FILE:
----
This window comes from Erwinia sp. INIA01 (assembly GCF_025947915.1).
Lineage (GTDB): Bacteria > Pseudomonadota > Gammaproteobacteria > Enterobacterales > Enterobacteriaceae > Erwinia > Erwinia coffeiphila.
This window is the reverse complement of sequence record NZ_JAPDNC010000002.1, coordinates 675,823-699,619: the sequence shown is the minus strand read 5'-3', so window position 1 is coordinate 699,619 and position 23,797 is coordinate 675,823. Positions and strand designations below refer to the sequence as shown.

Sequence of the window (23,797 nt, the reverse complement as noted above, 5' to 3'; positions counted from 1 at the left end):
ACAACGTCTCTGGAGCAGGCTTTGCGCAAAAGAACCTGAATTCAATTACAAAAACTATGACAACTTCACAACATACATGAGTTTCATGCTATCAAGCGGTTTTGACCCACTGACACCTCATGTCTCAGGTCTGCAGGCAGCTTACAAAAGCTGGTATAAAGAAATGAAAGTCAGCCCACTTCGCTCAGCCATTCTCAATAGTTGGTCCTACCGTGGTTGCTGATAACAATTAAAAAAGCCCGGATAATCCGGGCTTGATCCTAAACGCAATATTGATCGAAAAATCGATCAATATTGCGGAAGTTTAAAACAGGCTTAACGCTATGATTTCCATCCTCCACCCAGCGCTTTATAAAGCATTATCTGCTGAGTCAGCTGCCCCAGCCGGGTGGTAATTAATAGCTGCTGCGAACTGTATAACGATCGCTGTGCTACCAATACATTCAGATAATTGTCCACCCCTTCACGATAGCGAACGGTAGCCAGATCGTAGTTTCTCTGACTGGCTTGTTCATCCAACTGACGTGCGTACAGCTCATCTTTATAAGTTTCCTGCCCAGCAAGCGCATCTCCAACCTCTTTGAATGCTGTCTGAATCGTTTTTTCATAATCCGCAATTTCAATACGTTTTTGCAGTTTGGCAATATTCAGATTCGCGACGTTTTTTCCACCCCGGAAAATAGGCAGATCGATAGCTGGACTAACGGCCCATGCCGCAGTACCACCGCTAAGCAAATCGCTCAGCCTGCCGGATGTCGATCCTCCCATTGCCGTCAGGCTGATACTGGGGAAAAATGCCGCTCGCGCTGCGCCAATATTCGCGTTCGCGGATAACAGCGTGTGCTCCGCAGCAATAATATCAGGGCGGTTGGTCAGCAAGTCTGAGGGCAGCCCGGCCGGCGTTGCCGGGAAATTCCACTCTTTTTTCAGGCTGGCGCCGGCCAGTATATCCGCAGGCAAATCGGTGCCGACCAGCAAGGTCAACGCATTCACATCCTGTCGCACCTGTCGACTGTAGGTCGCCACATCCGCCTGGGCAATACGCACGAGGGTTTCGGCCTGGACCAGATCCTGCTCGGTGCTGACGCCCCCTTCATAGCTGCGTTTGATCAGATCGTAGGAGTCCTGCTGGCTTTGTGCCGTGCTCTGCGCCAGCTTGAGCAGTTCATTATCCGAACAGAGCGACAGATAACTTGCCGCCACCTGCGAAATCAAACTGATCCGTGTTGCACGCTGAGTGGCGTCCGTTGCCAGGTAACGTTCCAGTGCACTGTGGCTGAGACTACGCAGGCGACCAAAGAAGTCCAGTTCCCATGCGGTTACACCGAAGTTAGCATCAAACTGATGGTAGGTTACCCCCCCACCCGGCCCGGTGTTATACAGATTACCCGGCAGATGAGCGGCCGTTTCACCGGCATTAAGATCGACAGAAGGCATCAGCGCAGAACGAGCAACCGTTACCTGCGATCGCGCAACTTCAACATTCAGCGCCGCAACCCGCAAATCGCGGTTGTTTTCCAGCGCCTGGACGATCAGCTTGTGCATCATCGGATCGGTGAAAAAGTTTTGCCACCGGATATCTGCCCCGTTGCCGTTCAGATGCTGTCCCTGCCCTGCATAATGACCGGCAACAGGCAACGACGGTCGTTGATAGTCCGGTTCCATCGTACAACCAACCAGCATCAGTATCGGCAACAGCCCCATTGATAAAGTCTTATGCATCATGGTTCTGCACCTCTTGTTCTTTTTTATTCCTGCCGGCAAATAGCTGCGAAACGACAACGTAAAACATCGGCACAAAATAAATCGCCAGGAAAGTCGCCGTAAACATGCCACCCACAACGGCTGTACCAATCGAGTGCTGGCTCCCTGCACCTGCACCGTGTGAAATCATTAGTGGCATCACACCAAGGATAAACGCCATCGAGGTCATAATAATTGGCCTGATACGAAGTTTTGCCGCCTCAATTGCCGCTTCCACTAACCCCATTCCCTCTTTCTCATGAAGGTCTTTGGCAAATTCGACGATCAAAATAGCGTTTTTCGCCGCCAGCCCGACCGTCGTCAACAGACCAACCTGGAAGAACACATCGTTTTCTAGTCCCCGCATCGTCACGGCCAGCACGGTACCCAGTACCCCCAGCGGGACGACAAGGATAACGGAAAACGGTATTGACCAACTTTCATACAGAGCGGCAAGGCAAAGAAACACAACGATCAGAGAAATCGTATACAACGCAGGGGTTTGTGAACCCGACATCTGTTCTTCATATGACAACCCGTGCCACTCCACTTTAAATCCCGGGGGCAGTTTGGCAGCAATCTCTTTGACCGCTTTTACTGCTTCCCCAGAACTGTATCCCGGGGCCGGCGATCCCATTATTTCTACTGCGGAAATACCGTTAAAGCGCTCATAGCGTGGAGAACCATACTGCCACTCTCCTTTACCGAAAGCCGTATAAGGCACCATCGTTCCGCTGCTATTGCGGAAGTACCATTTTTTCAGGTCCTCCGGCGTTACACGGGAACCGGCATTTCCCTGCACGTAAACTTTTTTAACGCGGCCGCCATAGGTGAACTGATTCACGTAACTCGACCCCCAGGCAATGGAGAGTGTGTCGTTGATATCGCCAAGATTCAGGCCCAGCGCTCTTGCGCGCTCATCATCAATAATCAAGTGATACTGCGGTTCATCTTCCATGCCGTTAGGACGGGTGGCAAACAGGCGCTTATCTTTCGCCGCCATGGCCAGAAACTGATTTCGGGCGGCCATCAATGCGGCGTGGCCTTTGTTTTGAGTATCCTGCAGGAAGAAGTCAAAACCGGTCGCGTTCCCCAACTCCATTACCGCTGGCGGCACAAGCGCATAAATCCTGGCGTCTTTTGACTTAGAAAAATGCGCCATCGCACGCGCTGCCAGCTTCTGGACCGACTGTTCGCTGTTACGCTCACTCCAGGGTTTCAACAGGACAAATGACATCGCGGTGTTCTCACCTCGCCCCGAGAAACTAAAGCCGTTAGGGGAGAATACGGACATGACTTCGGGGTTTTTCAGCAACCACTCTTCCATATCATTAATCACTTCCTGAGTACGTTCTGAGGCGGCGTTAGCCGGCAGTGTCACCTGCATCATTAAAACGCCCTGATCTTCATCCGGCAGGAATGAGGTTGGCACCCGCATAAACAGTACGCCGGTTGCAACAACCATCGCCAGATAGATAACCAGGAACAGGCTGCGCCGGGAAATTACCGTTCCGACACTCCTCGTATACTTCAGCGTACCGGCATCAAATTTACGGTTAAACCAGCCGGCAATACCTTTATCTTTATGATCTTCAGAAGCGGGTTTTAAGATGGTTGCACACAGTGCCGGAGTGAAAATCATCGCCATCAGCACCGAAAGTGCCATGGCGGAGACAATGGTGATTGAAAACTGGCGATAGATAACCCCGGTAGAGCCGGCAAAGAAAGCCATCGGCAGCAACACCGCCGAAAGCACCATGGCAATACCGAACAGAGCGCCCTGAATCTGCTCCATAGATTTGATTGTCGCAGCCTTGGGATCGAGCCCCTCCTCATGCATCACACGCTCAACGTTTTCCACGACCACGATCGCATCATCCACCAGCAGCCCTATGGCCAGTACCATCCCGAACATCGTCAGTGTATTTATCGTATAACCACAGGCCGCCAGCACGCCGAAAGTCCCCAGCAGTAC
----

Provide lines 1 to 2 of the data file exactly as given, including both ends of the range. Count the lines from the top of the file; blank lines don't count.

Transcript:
This window comes from Erwinia sp. INIA01 (assembly GCF_025947915.1).
Lineage (GTDB): Bacteria > Pseudomonadota > Gammaproteobacteria > Enterobacterales > Enterobacteriaceae > Erwinia > Erwinia coffeiphila.